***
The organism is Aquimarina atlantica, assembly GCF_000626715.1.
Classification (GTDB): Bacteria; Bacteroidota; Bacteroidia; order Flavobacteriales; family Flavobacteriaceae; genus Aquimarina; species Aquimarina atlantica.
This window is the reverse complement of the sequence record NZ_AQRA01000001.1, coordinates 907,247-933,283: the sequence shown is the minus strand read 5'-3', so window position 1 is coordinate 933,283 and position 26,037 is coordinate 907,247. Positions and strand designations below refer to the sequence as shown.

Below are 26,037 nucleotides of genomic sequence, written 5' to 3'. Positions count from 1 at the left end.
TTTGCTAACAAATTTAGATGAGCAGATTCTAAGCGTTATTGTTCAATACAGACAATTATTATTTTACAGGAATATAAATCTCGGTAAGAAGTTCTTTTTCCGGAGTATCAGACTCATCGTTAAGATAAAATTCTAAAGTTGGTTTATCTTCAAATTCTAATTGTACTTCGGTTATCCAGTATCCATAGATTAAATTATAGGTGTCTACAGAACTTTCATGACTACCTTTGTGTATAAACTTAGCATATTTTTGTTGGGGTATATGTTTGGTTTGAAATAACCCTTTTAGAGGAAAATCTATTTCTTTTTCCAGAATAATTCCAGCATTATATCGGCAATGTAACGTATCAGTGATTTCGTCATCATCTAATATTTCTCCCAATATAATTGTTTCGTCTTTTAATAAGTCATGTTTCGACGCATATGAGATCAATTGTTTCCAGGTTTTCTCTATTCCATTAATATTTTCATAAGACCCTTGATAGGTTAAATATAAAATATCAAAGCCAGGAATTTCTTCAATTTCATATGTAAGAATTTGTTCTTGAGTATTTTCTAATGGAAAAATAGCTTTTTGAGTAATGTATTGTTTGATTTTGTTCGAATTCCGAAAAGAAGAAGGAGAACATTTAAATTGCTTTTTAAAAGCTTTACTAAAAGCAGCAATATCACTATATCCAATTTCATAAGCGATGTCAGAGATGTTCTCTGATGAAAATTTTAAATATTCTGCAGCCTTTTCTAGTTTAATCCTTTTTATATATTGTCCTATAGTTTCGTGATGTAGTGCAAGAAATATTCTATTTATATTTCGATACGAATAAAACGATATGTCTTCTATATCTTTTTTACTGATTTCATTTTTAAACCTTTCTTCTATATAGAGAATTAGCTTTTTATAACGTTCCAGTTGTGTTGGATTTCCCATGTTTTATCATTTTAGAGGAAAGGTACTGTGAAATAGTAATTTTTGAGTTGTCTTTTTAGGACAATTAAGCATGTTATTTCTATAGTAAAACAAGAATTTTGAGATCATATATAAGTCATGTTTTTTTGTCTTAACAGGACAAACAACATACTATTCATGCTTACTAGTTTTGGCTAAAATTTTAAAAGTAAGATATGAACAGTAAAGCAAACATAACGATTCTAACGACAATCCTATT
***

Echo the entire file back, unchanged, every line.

The organism is Aquimarina atlantica, assembly GCF_000626715.1.
Classification (GTDB): Bacteria; Bacteroidota; Bacteroidia; order Flavobacteriales; family Flavobacteriaceae; genus Aquimarina; species Aquimarina atlantica.
This window is the reverse complement of the sequence record NZ_AQRA01000001.1, coordinates 907,247-933,283: the sequence shown is the minus strand read 5'-3', so window position 1 is coordinate 933,283 and position 26,037 is coordinate 907,247. Positions and strand designations below refer to the sequence as shown.

Below are 26,037 nucleotides of genomic sequence, written 5' to 3'. Positions count from 1 at the left end.
TTTGCTAACAAATTTAGATGAGCAGATTCTAAGCGTTATTGTTCAATACAGACAATTATTATTTTACAGGAATATAAATCTCGGTAAGAAGTTCTTTTTCCGGAGTATCAGACTCATCGTTAAGATAAAATTCTAAAGTTGGTTTATCTTCAAATTCTAATTGTACTTCGGTTATCCAGTATCCATAGATTAAATTATAGGTGTCTACAGAACTTTCATGACTACCTTTGTGTATAAACTTAGCATATTTTTGTTGGGGTATATGTTTGGTTTGAAATAACCCTTTTAGAGGAAAATCTATTTCTTTTTCCAGAATAATTCCAGCATTATATCGGCAATGTAACGTATCAGTGATTTCGTCATCATCTAATATTTCTCCCAATATAATTGTTTCGTCTTTTAATAAGTCATGTTTCGACGCATATGAGATCAATTGTTTCCAGGTTTTCTCTATTCCATTAATATTTTCATAAGACCCTTGATAGGTTAAATATAAAATATCAAAGCCAGGAATTTCTTCAATTTCATATGTAAGAATTTGTTCTTGAGTATTTTCTAATGGAAAAATAGCTTTTTGAGTAATGTATTGTTTGATTTTGTTCGAATTCCGAAAAGAAGAAGGAGAACATTTAAATTGCTTTTTAAAAGCTTTACTAAAAGCAGCAATATCACTATATCCAATTTCATAAGCGATGTCAGAGATGTTCTCTGATGAAAATTTTAAATATTCTGCAGCCTTTTCTAGTTTAATCCTTTTTATATATTGTCCTATAGTTTCGTGATGTAGTGCAAGAAATATTCTATTTATATTTCGATACGAATAAAACGATATGTCTTCTATATCTTTTTTACTGATTTCATTTTTAAACCTTTCTTCTATATAGAGAATTAGCTTTTTATAACGTTCCAGTTGTGTTGGATTTCCCATGTTTTATCATTTTAGAGGAAAGGTACTGTGAAATAGTAATTTTTGAGTTGTCTTTTTAGGACAATTAAGCATGTTATTTCTATAGTAAAACAAGAATTTTGAGATCATATATAAGTCATGTTTTTTTGTCTTAACAGGACAAACAACATACTATTCATGCTTACTAGTTTTGGCTAAAATTTTAAAAGTAAGATATGAACAGTAAAGCAAACATAACGATTCTAACGACAATCCTATT